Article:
I'm a faculty member in a business school, and I teach in an MBA program, so obviously I'm a bit biased, but I think there is value in the degree. I've taught in two schools that are what you'd consider mid-tier programs: urban universities, night/part time and/or executive programs only (no full time), public, not top tier but not bad either (think the equivalent of, say, George Mason, UIC-Chicago, or Georgia State, but its none of those programs). Some of the value, unfortunately, simply comes from getting the credentials. Many large firms look favorably upon graduate degrees. Other value comes from the networking. I find this particularly true talking to my students, who nearly all work full time jobs (they are the most rewarding students to teach, also, because they bring their daily business issues into the classroom). I disagree with the comment about being able to learn the same things reading a few books. I teach negotiations, and put my students through an intensive 15 weeks of face-to-face negotiations. They gain real skills that you can't get just from reading, and you can't get from real work experience alone, either. I'd also like to think that my colleagues in other areas (finance, econ, operations) teach things that are reasonably up to date and at a very minimum allow you to be conversant in most areas of business. This can be particularly useful if you don't have a business background as an undergrad. Even if its not your specialty, understanding the basics of the fed's monetary policy and understanding what derivatives do will make you a better rounded business person.

              Comment


                #8


                I'm a strong negotiator, and my teacher for the negotiations class was brand new, so I didn't get much of it. Other than realizing that I could whoop most anyone in the class in the face-to-face exercises! I bet I would have learned a lot more from your class. My favorite classes were always the ones that had the greatest teachers.


                A friend of mine at the Marquette MBA program is frustrated by a class the requires 3 pages of writing every week and 10 pages every third week. That seems ridiculous, especially since everyone is working full time. Anyways... I agree you get what you put in. I am the the type that coasts through 10 things instead of investing in one thing at a time, and most MBA programs will let you get away with that. In a good way.


                Agree that most students are getting their tuition paid by their employers. Probably 80% of my classmates were getting full reimbursement by their employers.

                Comment


                  #9


                  I agree with most of what Nicholas stated, and come from a similar background.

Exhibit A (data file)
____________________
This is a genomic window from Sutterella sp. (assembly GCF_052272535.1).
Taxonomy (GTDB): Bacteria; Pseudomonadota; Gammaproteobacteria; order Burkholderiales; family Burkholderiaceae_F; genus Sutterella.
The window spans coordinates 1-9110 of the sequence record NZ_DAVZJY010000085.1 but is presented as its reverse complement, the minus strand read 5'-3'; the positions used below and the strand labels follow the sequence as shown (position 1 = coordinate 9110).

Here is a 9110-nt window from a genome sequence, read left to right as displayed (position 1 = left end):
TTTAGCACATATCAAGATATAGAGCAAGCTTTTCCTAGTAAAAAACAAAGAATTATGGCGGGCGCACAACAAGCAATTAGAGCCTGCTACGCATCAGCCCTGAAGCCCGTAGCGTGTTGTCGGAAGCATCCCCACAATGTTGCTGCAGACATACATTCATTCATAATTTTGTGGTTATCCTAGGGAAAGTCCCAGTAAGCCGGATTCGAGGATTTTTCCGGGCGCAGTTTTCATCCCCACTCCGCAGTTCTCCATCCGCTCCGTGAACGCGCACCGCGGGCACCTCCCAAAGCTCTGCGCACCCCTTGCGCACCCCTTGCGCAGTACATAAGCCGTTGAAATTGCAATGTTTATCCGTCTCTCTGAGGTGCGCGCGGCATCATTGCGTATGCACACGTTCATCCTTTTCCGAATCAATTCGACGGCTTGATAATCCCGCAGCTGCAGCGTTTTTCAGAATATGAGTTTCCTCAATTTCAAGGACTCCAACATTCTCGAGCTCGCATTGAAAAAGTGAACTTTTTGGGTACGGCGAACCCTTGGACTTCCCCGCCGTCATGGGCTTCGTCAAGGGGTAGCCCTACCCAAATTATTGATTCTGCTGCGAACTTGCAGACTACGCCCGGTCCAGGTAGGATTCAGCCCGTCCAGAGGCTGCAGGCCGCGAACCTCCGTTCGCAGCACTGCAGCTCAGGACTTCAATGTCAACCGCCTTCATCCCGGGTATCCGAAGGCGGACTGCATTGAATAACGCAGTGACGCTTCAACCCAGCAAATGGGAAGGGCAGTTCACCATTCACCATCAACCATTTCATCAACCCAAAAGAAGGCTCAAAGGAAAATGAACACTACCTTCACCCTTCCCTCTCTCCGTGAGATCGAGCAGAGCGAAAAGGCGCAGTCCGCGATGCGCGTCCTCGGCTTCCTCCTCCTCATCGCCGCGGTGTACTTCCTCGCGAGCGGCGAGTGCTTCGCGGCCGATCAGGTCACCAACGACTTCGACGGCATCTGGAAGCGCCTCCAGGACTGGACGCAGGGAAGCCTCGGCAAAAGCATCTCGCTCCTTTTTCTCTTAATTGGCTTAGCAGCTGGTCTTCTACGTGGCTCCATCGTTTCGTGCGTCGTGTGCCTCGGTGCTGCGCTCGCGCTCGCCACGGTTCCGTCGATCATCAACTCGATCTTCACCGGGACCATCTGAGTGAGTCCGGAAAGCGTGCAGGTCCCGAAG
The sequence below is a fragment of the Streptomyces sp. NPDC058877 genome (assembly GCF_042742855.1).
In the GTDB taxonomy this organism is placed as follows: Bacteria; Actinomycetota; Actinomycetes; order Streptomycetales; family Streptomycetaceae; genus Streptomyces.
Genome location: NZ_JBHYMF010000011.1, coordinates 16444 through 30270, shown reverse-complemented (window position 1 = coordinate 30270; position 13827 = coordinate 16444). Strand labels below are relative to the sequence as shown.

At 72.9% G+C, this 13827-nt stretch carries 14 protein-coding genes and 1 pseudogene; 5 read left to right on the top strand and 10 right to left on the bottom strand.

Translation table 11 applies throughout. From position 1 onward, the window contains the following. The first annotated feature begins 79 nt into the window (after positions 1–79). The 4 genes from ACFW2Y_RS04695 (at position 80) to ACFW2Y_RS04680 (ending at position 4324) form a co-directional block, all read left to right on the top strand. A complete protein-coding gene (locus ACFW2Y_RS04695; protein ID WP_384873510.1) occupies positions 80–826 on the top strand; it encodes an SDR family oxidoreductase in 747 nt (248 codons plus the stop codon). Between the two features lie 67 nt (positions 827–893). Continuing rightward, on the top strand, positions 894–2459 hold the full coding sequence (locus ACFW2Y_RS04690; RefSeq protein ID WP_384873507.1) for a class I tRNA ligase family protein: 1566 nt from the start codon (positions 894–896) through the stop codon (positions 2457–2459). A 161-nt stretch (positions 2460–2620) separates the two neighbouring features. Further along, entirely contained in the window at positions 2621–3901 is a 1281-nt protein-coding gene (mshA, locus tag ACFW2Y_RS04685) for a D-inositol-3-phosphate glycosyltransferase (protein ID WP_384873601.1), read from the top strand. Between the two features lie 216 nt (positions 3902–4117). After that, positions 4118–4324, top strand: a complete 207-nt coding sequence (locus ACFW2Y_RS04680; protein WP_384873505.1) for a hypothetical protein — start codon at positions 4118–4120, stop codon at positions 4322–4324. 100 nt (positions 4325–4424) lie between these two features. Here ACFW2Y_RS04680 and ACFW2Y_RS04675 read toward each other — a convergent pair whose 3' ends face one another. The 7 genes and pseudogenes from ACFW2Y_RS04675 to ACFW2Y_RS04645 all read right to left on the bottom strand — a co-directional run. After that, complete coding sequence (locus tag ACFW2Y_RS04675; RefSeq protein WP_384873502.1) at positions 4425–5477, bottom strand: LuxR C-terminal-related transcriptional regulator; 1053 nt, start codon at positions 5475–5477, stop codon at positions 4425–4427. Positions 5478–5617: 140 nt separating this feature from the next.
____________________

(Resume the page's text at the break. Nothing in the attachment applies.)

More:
I started my MBA at 21 and finished in one year (5-6 courses each semester and a short study abroad over the summer). I went to a school similar to the ones AMProf described and was on a full ride scholarship for a JD/MBA program, so I didn't have the issues of paying for tuition.


                  I personally believe MBA's are best served for people with less experience (ie 5 or less years). It's really best served as a piece to get in the door for certain opportunities that you may not have access to with just a bachelors. It is not a replacement for experience, but does show initiative and is another piece to separate you from the crowd in a very tough job market.


                  In regards to Ivy League, I believe it is beneficial if you are in certain fields (ie finance or aspirations of being a Director level or higher executive at Fortune 500 company). It's not a guarantee that you'll be more successful or make more money, but the cards are definitely in your favor with a degree from Harvard, Wharton, etc. You may come out with $200k in debt, but the average salary for a Harvard MBA in finance fields at $150k, some even higher with hedge funds or equity firms. You can pay that debt off pretty quickly if you're making double what you would coming out a good but not prestigious B-school.

                  Comment


                    #10


                    This may sound a bit pedantic, but Ivy status doesn't carry the same weight among business schools as it does at the undergrad level.


                    If you hadn't already guessed, I went to a top non-Ivy.

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                      #11


                      @chetsteadman: I don't think that's true at all, ESPECIALLY in the finance industry. Even at my company I've witnessed conversations after interviews that made fun of low-ranked MBA program applicants. I'm not saying it's fair, but it definitely happens.

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                        #12


                        A little different in the tree and landscape world where I'm one of a handful of people nationwide with an MBA and an undergraduate degree in the green industry. I could be a Harvard grad, and it wouldn't make a difference since I'm already way over educated. There's an insanely strong preference for hiring within which makes it hard to move into a new city and get a high level position like before. Finance is probably as opposite a field as you could imagine.

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                          #13


                          @zerostyle: I think chetsteadman was specifically talking about Ivy League schools, not schools with top vs. non-top MBA programs. For example, you listed Kellogg, Chicago, and Stern - none Ivy.

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                            #14


                            Yeah- I'm talking about a program that's top 5 across the rankings (and empirically in recruiting). You can't say the same for most of the Ivies.

                            Comment


                              #15


                              @zero: Sounds to me like you've answered your own question. The cons seem significantly stronger than the pros for you.


                              If an MBA isn't going to enable you to do much different afterwards, or if it's a financially risky or unsound proposition, then getting one doesn't make all that much sense. An MBA seems to make a lot more sense when it enables you, like Alex, to make an advantageous career shift you otherwise wouldn't have been able to make.